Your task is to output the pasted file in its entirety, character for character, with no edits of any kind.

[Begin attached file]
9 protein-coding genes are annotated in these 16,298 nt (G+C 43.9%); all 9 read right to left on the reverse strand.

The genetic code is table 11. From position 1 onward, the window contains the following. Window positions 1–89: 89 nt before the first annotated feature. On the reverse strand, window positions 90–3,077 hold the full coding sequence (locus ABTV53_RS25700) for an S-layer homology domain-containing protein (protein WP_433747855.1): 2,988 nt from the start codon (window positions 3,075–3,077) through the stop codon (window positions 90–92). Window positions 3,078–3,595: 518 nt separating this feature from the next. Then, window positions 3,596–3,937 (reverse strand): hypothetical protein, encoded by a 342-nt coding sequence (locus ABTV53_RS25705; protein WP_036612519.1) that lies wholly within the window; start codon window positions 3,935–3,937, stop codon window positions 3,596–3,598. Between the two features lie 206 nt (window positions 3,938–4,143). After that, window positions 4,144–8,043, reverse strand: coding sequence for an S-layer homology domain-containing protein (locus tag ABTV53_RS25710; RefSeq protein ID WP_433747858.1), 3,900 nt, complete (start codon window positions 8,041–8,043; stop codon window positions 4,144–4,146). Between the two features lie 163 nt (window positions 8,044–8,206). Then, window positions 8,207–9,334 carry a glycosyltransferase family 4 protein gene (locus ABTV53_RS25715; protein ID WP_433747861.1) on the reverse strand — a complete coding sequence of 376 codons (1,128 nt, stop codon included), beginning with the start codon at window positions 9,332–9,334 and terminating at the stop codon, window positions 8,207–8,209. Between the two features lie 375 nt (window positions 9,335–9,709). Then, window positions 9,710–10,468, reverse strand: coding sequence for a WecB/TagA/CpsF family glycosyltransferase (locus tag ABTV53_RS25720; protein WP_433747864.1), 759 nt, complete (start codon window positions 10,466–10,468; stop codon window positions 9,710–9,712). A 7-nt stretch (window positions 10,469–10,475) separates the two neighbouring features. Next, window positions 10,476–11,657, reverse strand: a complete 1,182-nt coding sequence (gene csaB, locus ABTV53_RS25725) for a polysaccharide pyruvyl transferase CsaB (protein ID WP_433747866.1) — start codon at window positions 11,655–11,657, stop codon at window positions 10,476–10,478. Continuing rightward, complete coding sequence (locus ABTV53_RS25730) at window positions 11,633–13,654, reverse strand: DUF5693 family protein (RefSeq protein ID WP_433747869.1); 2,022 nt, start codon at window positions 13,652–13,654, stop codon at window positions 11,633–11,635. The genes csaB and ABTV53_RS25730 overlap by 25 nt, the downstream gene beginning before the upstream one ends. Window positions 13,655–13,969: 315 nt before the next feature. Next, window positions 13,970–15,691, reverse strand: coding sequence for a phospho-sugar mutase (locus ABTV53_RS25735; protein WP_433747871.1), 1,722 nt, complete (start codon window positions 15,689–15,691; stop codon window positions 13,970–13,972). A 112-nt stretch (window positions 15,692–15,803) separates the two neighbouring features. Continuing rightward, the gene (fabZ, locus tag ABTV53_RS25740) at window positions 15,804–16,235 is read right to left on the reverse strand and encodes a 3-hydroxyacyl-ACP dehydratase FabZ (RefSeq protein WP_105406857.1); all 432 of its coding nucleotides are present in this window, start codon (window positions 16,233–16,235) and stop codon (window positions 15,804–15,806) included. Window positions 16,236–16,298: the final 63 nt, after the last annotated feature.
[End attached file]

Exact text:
9 protein-coding genes are annotated in these 16,298 nt (G+C 43.9%); all 9 read right to left on the reverse strand.

The genetic code is table 11. From position 1 onward, the window contains the following. Window positions 1–89: 89 nt before the first annotated feature. On the reverse strand, window positions 90–3,077 hold the full coding sequence (locus ABTV53_RS25700) for an S-layer homology domain-containing protein (protein WP_433747855.1): 2,988 nt from the start codon (window positions 3,075–3,077) through the stop codon (window positions 90–92). Window positions 3,078–3,595: 518 nt separating this feature from the next. Then, window positions 3,596–3,937 (reverse strand): hypothetical protein, encoded by a 342-nt coding sequence (locus ABTV53_RS25705; protein WP_036612519.1) that lies wholly within the window; start codon window positions 3,935–3,937, stop codon window positions 3,596–3,598. Between the two features lie 206 nt (window positions 3,938–4,143). After that, window positions 4,144–8,043, reverse strand: coding sequence for an S-layer homology domain-containing protein (locus tag ABTV53_RS25710; RefSeq protein ID WP_433747858.1), 3,900 nt, complete (start codon window positions 8,041–8,043; stop codon window positions 4,144–4,146). Between the two features lie 163 nt (window positions 8,044–8,206). Then, window positions 8,207–9,334 carry a glycosyltransferase family 4 protein gene (locus ABTV53_RS25715; protein ID WP_433747861.1) on the reverse strand — a complete coding sequence of 376 codons (1,128 nt, stop codon included), beginning with the start codon at window positions 9,332–9,334 and terminating at the stop codon, window positions 8,207–8,209. Between the two features lie 375 nt (window positions 9,335–9,709). Then, window positions 9,710–10,468, reverse strand: coding sequence for a WecB/TagA/CpsF family glycosyltransferase (locus tag ABTV53_RS25720; protein WP_433747864.1), 759 nt, complete (start codon window positions 10,466–10,468; stop codon window positions 9,710–9,712). A 7-nt stretch (window positions 10,469–10,475) separates the two neighbouring features. Next, window positions 10,476–11,657, reverse strand: a complete 1,182-nt coding sequence (gene csaB, locus ABTV53_RS25725) for a polysaccharide pyruvyl transferase CsaB (protein ID WP_433747866.1) — start codon at window positions 11,655–11,657, stop codon at window positions 10,476–10,478. Continuing rightward, complete coding sequence (locus ABTV53_RS25730) at window positions 11,633–13,654, reverse strand: DUF5693 family protein (RefSeq protein ID WP_433747869.1); 2,022 nt, start codon at window positions 13,652–13,654, stop codon at window positions 11,633–11,635. The genes csaB and ABTV53_RS25730 overlap by 25 nt, the downstream gene beginning before the upstream one ends. Window positions 13,655–13,969: 315 nt before the next feature. Next, window positions 13,970–15,691, reverse strand: coding sequence for a phospho-sugar mutase (locus ABTV53_RS25735; protein WP_433747871.1), 1,722 nt, complete (start codon window positions 15,689–15,691; stop codon window positions 13,970–13,972). A 112-nt stretch (window positions 15,692–15,803) separates the two neighbouring features. Continuing rightward, the gene (fabZ, locus tag ABTV53_RS25740) at window positions 15,804–16,235 is read right to left on the reverse strand and encodes a 3-hydroxyacyl-ACP dehydratase FabZ (RefSeq protein WP_105406857.1); all 432 of its coding nucleotides are present in this window, start codon (window positions 16,233–16,235) and stop codon (window positions 15,804–15,806) included. Window positions 16,236–16,298: the final 63 nt, after the last annotated feature.